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A Sanpete County man avoided the death penalty Thursday by admitting to strangling his former girlfriend in April, and then killing a man he hated.
Donald Bret Richardson pleaded guilty in 6th District Court to two counts of first-degree felony aggravated murder. As part of a plea deal, prosecutors agreed to recommend that Richardson, 48, serve life in prison without the possibility of parole.
Defense attorneys James Valdez and McCaye Christianson said Thursday the resolution accomplished their goal of saving Richardson's life.
"For a long time he wanted the death penalty," said Valdez.
Added Christianson: "It's a peaceful resolution to a horrible, tragic episode."
Richardson admitted Thursday to strangling Annette Young, 46, at her Fairview home on April 10. Within an hour of the slaying, Richardson confronted Martin Cannon, 39, in the doorway of the victim's Pleasant View home and shot him in the face with a .38-caliber handgun.
Sanpete County Attorney Ross Blackham said he believes Richardson killed Young because their romantic relationship "had gone bad." Richardson left a note near the woman's body that referred to their failed relationship, Blackham said.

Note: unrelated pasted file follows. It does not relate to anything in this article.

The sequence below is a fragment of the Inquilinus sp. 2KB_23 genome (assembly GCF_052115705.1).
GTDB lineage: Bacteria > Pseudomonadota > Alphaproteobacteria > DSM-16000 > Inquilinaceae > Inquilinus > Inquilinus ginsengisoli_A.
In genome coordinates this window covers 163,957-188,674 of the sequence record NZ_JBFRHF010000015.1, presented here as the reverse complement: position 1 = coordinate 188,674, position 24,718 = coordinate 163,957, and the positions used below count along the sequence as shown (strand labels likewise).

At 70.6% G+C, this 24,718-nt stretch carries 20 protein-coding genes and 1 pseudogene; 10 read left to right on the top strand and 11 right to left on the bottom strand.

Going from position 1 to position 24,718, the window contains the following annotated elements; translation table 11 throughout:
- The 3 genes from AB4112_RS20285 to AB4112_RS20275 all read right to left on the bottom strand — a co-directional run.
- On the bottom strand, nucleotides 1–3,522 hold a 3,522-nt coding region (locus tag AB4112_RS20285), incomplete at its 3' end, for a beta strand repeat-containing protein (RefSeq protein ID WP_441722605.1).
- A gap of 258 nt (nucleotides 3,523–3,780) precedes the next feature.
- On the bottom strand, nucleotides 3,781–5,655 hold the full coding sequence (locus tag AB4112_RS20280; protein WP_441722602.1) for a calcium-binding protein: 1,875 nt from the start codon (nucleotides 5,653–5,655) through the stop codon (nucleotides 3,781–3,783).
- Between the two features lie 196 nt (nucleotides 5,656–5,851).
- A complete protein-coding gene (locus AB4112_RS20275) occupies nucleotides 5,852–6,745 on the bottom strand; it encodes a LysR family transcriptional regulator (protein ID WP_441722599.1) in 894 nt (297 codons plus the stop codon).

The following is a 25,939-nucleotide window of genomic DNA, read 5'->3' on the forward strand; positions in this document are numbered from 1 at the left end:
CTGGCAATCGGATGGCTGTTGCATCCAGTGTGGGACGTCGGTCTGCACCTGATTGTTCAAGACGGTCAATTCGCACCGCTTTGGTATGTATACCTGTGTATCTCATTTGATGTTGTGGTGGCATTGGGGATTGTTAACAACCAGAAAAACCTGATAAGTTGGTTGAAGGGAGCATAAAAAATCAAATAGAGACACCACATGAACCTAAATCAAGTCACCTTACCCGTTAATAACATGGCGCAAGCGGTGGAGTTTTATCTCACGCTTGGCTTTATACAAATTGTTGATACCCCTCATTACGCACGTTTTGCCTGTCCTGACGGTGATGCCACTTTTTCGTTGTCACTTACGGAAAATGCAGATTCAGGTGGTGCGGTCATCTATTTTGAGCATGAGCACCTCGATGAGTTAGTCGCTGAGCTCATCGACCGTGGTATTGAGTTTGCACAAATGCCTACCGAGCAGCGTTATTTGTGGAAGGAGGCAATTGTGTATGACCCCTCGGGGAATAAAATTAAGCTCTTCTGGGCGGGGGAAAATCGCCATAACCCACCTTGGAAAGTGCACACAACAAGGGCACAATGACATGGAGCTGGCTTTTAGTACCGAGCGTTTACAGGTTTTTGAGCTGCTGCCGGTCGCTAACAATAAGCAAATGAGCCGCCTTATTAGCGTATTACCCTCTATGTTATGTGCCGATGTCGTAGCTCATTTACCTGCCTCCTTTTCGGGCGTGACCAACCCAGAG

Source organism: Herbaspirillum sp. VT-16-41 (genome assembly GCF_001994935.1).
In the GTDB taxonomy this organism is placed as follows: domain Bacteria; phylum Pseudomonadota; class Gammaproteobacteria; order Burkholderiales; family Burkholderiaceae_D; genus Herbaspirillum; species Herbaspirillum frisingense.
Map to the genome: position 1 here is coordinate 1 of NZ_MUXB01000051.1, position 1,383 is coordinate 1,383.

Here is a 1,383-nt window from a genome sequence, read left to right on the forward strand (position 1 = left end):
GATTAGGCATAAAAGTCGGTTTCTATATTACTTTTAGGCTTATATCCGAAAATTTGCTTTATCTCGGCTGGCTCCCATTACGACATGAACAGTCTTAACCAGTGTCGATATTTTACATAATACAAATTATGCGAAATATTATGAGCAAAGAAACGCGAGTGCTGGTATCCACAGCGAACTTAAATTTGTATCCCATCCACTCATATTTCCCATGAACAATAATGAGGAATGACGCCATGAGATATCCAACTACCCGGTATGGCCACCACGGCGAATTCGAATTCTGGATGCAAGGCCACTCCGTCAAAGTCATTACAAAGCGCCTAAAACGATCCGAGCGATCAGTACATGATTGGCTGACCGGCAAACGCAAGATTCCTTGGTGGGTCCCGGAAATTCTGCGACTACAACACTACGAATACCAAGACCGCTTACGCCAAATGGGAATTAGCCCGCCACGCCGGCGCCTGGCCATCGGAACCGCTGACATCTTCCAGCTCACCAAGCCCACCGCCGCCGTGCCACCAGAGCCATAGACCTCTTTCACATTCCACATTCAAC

As for Cannon, he and Richardson were once friends, but there were "bad feelings, simmering and unresolved, going back several months," Blackham said.
Richardson "decided to settle the score" with Cannon when he did because he felt he had nothing to lose after killing Young, Blackham said.
Richardson's relatives have said he and Young were teenage sweethearts who had gone separate ways, and that Young was dating Cannon at the time of their deaths.
But attorneys on both sides said there was no evidence of a "love triangle" involving Cannon.
Valdez said Richardson and Young saw each other "from time to time," and that "old love feelings" could have sparked the homicide.
After the slayings, Richardson fled to Oregon, where his siblings and three daughters live. He was arrested there April 12 and subsequently confessed to police several times.
Valdez said Richardson's initial desire for the death penalty was prompted by his "extreme" remorse."
But Richardson now understands how difficult a capital murder trial would have been for his family members, Valdez said.
Blackham said neither of the victims' families wanted to go through a protracted capital murder case or the inevitable appeals that follow.
"This was a good case for us to get resolved," he said. "And it's good for the community because he will serve the rest of his life in prison."
A sentencing hearing is set for Dec. 19 before 6th District Judge David Mower.